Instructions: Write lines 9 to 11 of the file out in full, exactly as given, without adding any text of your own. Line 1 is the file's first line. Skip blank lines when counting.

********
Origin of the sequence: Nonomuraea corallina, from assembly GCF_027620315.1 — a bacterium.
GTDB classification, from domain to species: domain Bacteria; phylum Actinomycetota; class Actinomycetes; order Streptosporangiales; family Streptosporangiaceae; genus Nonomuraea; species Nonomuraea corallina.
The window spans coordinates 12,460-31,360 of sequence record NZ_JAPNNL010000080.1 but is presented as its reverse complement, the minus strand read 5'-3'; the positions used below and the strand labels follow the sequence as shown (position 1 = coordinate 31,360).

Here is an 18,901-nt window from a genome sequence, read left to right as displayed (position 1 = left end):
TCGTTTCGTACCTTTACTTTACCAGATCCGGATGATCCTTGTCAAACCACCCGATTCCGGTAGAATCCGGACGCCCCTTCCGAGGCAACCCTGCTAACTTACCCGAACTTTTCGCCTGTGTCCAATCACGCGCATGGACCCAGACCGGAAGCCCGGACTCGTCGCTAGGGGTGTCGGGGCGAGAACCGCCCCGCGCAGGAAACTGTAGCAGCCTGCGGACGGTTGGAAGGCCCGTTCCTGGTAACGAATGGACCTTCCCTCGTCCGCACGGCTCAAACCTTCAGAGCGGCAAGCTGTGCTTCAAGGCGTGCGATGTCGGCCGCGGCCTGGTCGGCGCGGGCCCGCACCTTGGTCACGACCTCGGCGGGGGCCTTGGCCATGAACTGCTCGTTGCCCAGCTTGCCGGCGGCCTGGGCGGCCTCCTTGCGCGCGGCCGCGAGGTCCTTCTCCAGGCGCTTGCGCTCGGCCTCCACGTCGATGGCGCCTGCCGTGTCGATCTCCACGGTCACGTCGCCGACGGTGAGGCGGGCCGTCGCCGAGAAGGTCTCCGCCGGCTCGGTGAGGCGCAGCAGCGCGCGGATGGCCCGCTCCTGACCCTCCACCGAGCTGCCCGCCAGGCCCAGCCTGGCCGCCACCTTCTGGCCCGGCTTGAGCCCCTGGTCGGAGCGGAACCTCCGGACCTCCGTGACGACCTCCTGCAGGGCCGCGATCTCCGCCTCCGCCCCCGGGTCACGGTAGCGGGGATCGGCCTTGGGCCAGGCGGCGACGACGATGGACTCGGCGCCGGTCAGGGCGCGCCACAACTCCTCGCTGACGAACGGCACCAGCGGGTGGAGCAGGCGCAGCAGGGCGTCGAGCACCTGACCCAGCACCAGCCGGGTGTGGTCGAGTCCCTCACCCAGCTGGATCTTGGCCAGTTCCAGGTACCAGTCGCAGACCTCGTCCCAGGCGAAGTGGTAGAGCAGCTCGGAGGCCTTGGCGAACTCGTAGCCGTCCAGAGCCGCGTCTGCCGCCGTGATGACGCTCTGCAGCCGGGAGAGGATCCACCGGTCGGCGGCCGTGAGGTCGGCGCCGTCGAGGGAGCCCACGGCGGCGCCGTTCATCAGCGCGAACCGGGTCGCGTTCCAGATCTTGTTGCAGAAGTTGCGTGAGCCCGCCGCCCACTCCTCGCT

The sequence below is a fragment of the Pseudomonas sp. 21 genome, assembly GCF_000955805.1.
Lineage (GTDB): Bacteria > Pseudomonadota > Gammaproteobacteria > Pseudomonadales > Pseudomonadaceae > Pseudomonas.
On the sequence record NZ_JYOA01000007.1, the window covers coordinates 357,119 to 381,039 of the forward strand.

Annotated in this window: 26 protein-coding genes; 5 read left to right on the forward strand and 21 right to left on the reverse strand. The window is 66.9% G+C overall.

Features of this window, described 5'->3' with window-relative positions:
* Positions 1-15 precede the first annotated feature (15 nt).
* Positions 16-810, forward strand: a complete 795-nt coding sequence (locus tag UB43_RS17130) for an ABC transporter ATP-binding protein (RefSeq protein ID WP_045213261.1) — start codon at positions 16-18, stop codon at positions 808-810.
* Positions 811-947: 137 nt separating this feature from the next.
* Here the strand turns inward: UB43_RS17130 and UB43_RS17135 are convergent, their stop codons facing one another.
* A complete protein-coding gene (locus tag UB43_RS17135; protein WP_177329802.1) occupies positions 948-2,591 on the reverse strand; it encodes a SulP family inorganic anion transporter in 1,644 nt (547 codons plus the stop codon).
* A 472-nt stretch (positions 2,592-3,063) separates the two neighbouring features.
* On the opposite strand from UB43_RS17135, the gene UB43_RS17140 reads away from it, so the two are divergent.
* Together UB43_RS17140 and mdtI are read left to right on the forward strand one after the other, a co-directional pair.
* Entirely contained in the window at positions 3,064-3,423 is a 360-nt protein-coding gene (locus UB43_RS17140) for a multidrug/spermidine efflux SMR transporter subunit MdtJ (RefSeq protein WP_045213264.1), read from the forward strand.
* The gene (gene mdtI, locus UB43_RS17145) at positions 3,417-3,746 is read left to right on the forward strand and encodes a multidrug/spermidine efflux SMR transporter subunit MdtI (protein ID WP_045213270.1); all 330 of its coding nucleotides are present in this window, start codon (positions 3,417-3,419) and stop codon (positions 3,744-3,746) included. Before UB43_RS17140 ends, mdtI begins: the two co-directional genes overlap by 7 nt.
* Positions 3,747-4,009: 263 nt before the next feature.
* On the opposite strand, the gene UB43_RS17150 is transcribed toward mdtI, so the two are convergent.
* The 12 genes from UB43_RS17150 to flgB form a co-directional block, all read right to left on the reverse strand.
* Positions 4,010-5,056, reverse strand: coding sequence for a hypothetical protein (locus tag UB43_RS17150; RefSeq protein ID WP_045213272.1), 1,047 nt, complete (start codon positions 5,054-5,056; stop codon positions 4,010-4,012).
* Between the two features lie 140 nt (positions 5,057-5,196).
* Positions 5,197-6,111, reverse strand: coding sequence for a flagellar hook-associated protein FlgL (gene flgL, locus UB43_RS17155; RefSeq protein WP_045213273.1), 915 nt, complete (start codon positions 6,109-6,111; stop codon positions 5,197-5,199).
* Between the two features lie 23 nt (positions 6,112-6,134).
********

Annotated in this window: 26 protein-coding genes; 5 read left to right on the forward strand and 21 right to left on the reverse strand. The window is 66.9% G+C overall.

Features of this window, described 5'->3' with window-relative positions:
* Positions 1-15 precede the first annotated feature (15 nt).